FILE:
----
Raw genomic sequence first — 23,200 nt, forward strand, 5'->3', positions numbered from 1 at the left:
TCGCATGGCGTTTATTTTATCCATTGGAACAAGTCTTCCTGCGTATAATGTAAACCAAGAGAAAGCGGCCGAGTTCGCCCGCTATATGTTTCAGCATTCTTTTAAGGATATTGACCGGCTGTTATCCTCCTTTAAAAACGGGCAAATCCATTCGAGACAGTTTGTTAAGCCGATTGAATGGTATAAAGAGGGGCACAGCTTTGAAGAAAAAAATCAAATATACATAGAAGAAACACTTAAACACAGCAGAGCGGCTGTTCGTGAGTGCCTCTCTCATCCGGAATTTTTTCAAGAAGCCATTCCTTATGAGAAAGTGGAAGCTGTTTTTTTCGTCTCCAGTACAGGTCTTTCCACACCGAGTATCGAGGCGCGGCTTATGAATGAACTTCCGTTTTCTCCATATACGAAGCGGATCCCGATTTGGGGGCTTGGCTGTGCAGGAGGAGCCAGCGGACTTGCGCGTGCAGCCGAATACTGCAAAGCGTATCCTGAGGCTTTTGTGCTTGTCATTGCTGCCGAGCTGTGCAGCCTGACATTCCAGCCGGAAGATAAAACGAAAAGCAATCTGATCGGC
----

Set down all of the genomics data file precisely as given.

Raw genomic sequence first — 23,200 nt, forward strand, 5'->3', positions numbered from 1 at the left:
TCGCATGGCGTTTATTTTATCCATTGGAACAAGTCTTCCTGCGTATAATGTAAACCAAGAGAAAGCGGCCGAGTTCGCCCGCTATATGTTTCAGCATTCTTTTAAGGATATTGACCGGCTGTTATCCTCCTTTAAAAACGGGCAAATCCATTCGAGACAGTTTGTTAAGCCGATTGAATGGTATAAAGAGGGGCACAGCTTTGAAGAAAAAAATCAAATATACATAGAAGAAACACTTAAACACAGCAGAGCGGCTGTTCGTGAGTGCCTCTCTCATCCGGAATTTTTTCAAGAAGCCATTCCTTATGAGAAAGTGGAAGCTGTTTTTTTCGTCTCCAGTACAGGTCTTTCCACACCGAGTATCGAGGCGCGGCTTATGAATGAACTTCCGTTTTCTCCATATACGAAGCGGATCCCGATTTGGGGGCTTGGCTGTGCAGGAGGAGCCAGCGGACTTGCGCGTGCAGCCGAATACTGCAAAGCGTATCCTGAGGCTTTTGTGCTTGTCATTGCTGCCGAGCTGTGCAGCCTGACATTCCAGCCGGAAGATAAAACGAAAAGCAATCTGATCGGC